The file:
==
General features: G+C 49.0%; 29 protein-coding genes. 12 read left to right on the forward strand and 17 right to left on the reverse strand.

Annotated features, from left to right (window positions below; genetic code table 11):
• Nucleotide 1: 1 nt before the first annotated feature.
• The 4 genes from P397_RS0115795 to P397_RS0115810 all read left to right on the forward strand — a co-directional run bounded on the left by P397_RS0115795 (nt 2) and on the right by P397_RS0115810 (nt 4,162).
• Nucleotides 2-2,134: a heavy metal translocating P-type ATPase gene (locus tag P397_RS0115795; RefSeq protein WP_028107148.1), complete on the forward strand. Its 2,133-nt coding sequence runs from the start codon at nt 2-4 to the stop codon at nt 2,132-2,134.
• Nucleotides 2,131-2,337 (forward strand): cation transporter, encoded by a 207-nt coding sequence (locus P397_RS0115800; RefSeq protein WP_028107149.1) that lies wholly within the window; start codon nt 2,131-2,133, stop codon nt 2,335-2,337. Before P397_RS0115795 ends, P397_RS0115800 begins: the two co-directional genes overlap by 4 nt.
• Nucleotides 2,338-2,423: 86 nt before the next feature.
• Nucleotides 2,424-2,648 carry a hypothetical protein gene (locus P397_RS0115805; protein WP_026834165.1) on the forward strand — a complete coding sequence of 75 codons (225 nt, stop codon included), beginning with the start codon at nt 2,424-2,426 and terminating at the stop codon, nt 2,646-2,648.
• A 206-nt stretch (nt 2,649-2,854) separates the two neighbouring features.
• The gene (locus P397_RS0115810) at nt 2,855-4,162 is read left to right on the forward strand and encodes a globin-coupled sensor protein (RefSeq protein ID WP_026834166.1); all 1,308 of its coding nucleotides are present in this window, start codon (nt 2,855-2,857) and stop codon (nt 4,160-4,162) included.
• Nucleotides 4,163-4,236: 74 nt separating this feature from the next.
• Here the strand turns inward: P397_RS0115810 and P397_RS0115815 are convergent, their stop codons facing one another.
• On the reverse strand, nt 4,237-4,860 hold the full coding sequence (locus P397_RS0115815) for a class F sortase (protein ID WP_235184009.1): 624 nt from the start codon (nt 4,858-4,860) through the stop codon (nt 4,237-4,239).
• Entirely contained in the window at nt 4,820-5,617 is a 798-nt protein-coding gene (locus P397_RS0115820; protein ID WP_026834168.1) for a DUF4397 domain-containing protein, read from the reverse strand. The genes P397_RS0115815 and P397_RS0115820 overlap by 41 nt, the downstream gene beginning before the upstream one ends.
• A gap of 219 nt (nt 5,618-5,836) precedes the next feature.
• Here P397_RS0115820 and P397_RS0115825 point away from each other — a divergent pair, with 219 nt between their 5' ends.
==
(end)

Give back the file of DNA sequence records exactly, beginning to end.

General features: G+C 49.0%; 29 protein-coding genes. 12 read left to right on the forward strand and 17 right to left on the reverse strand.

Annotated features, from left to right (window positions below; genetic code table 11):
• Nucleotide 1: 1 nt before the first annotated feature.
• The 4 genes from P397_RS0115795 to P397_RS0115810 all read left to right on the forward strand — a co-directional run bounded on the left by P397_RS0115795 (nt 2) and on the right by P397_RS0115810 (nt 4,162).
• Nucleotides 2-2,134: a heavy metal translocating P-type ATPase gene (locus tag P397_RS0115795; RefSeq protein WP_028107148.1), complete on the forward strand. Its 2,133-nt coding sequence runs from the start codon at nt 2-4 to the stop codon at nt 2,132-2,134.
• Nucleotides 2,131-2,337 (forward strand): cation transporter, encoded by a 207-nt coding sequence (locus P397_RS0115800; RefSeq protein WP_028107149.1) that lies wholly within the window; start codon nt 2,131-2,133, stop codon nt 2,335-2,337. Before P397_RS0115795 ends, P397_RS0115800 begins: the two co-directional genes overlap by 4 nt.
• Nucleotides 2,338-2,423: 86 nt before the next feature.
• Nucleotides 2,424-2,648 carry a hypothetical protein gene (locus P397_RS0115805; protein WP_026834165.1) on the forward strand — a complete coding sequence of 75 codons (225 nt, stop codon included), beginning with the start codon at nt 2,424-2,426 and terminating at the stop codon, nt 2,646-2,648.
• A 206-nt stretch (nt 2,649-2,854) separates the two neighbouring features.
• The gene (locus P397_RS0115810) at nt 2,855-4,162 is read left to right on the forward strand and encodes a globin-coupled sensor protein (RefSeq protein ID WP_026834166.1); all 1,308 of its coding nucleotides are present in this window, start codon (nt 2,855-2,857) and stop codon (nt 4,160-4,162) included.
• Nucleotides 4,163-4,236: 74 nt separating this feature from the next.
• Here the strand turns inward: P397_RS0115810 and P397_RS0115815 are convergent, their stop codons facing one another.
• On the reverse strand, nt 4,237-4,860 hold the full coding sequence (locus P397_RS0115815) for a class F sortase (protein ID WP_235184009.1): 624 nt from the start codon (nt 4,858-4,860) through the stop codon (nt 4,237-4,239).
• Entirely contained in the window at nt 4,820-5,617 is a 798-nt protein-coding gene (locus P397_RS0115820; protein ID WP_026834168.1) for a DUF4397 domain-containing protein, read from the reverse strand. The genes P397_RS0115815 and P397_RS0115820 overlap by 41 nt, the downstream gene beginning before the upstream one ends.
• A gap of 219 nt (nt 5,618-5,836) precedes the next feature.
• Here P397_RS0115820 and P397_RS0115825 point away from each other — a divergent pair, with 219 nt between their 5' ends.